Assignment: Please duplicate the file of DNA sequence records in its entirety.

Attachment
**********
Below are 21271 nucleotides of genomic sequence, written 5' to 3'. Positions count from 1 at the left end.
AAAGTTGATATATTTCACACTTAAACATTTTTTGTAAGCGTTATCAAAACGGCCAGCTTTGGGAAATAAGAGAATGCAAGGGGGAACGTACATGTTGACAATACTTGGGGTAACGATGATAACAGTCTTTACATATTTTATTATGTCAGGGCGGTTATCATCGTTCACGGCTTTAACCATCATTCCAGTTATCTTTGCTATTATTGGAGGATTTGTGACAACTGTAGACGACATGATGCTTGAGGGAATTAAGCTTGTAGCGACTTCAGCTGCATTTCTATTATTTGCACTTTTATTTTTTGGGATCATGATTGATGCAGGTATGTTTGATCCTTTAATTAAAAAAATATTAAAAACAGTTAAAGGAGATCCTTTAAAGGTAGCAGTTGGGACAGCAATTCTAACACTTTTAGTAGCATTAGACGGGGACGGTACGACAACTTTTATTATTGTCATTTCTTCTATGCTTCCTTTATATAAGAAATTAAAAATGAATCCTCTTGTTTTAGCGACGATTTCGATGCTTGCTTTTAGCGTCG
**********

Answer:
Below are 21271 nucleotides of genomic sequence, written 5' to 3'. Positions count from 1 at the left end.
AAAGTTGATATATTTCACACTTAAACATTTTTTGTAAGCGTTATCAAAACGGCCAGCTTTGGGAAATAAGAGAATGCAAGGGGGAACGTACATGTTGACAATACTTGGGGTAACGATGATAACAGTCTTTACATATTTTATTATGTCAGGGCGGTTATCATCGTTCACGGCTTTAACCATCATTCCAGTTATCTTTGCTATTATTGGAGGATTTGTGACAACTGTAGACGACATGATGCTTGAGGGAATTAAGCTTGTAGCGACTTCAGCTGCATTTCTATTATTTGCACTTTTATTTTTTGGGATCATGATTGATGCAGGTATGTTTGATCCTTTAATTAAAAAAATATTAAAAACAGTTAAAGGAGATCCTTTAAAGGTAGCAGTTGGGACAGCAATTCTAACACTTTTAGTAGCATTAGACGGGGACGGTACGACAACTTTTATTATTGTCATTTCTTCTATGCTTCCTTTATATAAGAAATTAAAAATGAATCCTCTTGTTTTAGCGACGATTTCGATGCTTGCTTTTAGCGTCG